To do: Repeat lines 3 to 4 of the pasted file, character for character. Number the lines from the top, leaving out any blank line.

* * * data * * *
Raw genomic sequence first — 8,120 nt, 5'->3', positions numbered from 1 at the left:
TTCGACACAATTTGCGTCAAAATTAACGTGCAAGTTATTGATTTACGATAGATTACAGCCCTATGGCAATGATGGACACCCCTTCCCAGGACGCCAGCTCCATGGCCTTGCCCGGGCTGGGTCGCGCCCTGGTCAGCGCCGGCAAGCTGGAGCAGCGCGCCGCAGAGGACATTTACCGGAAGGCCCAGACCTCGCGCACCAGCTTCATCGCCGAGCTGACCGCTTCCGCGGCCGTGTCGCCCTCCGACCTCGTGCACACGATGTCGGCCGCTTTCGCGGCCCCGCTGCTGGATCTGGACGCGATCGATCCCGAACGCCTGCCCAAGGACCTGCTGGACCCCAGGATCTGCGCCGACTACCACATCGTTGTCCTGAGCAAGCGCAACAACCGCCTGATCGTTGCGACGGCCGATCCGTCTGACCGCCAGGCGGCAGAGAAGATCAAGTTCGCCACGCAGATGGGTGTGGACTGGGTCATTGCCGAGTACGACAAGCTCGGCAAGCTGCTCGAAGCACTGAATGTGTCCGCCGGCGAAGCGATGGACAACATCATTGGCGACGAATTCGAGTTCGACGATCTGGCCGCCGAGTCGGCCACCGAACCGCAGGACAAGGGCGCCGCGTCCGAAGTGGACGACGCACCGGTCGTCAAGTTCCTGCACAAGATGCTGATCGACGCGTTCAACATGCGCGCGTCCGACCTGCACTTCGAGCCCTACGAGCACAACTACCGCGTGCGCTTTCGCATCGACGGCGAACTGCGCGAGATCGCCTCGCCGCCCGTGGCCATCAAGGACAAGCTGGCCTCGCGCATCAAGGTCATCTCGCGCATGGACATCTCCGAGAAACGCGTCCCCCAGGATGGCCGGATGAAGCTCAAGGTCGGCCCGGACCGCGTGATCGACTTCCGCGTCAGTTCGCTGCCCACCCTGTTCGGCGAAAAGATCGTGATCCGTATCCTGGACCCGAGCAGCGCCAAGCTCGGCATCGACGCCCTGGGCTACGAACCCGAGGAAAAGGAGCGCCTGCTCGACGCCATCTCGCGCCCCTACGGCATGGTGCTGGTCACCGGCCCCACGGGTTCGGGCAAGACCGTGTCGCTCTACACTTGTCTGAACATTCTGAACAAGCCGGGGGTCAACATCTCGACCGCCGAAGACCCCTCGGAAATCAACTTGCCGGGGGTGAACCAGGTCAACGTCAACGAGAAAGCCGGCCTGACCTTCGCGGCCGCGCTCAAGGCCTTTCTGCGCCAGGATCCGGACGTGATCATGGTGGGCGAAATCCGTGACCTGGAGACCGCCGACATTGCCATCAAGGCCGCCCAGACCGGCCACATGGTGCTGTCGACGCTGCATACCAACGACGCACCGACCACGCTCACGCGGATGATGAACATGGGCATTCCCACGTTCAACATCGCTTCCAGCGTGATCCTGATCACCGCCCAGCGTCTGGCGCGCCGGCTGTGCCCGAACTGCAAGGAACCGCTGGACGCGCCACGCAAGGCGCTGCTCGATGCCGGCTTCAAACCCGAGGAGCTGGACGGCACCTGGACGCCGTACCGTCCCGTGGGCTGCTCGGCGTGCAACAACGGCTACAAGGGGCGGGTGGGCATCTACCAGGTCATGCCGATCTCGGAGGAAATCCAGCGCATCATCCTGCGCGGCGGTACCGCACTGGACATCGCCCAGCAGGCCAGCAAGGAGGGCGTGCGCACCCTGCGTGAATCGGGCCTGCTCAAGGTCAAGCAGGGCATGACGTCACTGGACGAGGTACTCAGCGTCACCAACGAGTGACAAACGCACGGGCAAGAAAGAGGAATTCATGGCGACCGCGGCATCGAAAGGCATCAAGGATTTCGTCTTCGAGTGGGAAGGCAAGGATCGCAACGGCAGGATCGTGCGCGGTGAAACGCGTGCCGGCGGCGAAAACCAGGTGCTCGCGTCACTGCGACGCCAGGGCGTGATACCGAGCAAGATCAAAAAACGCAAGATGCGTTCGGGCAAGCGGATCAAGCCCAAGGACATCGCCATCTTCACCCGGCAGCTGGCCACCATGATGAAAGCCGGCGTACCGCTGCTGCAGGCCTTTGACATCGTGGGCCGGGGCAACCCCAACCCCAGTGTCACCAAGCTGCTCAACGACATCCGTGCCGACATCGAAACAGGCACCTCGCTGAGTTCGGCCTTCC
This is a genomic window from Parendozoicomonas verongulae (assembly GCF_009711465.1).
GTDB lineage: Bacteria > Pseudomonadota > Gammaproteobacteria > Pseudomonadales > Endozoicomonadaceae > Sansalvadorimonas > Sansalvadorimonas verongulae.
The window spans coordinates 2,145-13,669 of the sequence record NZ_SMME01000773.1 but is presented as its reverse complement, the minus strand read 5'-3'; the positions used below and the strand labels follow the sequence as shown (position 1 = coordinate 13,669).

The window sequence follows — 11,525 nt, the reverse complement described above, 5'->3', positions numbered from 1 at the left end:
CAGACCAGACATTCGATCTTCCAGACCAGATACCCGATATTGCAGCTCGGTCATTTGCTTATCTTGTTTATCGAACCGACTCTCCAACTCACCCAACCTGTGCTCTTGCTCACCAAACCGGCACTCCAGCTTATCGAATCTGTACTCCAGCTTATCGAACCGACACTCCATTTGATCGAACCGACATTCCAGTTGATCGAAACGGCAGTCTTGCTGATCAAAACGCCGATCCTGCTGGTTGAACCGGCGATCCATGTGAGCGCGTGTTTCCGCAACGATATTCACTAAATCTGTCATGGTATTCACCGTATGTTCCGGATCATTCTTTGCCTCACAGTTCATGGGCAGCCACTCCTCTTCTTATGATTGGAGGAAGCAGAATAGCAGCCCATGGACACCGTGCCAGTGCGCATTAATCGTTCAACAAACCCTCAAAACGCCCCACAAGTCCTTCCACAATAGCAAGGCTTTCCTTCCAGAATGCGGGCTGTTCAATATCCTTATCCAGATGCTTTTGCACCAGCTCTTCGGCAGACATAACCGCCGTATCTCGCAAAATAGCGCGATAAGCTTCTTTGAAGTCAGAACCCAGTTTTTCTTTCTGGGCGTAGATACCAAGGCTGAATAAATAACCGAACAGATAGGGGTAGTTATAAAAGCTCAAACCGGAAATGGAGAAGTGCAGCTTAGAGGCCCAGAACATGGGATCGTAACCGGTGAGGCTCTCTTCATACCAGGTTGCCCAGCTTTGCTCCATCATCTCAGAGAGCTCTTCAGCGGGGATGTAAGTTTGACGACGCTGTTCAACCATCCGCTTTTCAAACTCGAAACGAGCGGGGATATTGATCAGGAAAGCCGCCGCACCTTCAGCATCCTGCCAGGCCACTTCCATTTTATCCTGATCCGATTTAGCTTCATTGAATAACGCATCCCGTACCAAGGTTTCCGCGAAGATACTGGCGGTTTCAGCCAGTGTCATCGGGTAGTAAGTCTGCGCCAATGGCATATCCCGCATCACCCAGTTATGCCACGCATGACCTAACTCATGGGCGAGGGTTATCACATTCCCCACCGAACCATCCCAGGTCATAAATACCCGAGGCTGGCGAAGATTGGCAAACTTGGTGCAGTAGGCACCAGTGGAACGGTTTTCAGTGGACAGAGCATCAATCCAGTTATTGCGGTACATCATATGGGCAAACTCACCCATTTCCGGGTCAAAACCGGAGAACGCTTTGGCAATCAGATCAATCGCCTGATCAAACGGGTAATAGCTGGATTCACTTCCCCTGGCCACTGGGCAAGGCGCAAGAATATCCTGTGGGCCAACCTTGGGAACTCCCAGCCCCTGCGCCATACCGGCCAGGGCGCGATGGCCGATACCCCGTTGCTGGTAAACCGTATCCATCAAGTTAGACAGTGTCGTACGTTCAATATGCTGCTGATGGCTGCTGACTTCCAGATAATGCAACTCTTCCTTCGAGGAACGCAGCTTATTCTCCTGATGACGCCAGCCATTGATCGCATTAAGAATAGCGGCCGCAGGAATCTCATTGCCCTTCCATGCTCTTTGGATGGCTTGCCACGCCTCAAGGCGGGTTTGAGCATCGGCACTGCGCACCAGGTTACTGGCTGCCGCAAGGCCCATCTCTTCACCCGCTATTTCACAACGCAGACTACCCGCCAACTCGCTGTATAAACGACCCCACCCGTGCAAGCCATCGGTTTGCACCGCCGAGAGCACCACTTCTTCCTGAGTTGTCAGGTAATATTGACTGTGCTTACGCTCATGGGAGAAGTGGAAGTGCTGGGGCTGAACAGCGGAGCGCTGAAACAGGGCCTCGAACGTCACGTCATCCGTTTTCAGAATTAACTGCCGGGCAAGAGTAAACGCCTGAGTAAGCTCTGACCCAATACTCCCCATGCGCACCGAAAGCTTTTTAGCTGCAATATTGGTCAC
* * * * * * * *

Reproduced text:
This is a genomic window from Parendozoicomonas verongulae (assembly GCF_009711465.1).
GTDB lineage: Bacteria > Pseudomonadota > Gammaproteobacteria > Pseudomonadales > Endozoicomonadaceae > Sansalvadorimonas > Sansalvadorimonas verongulae.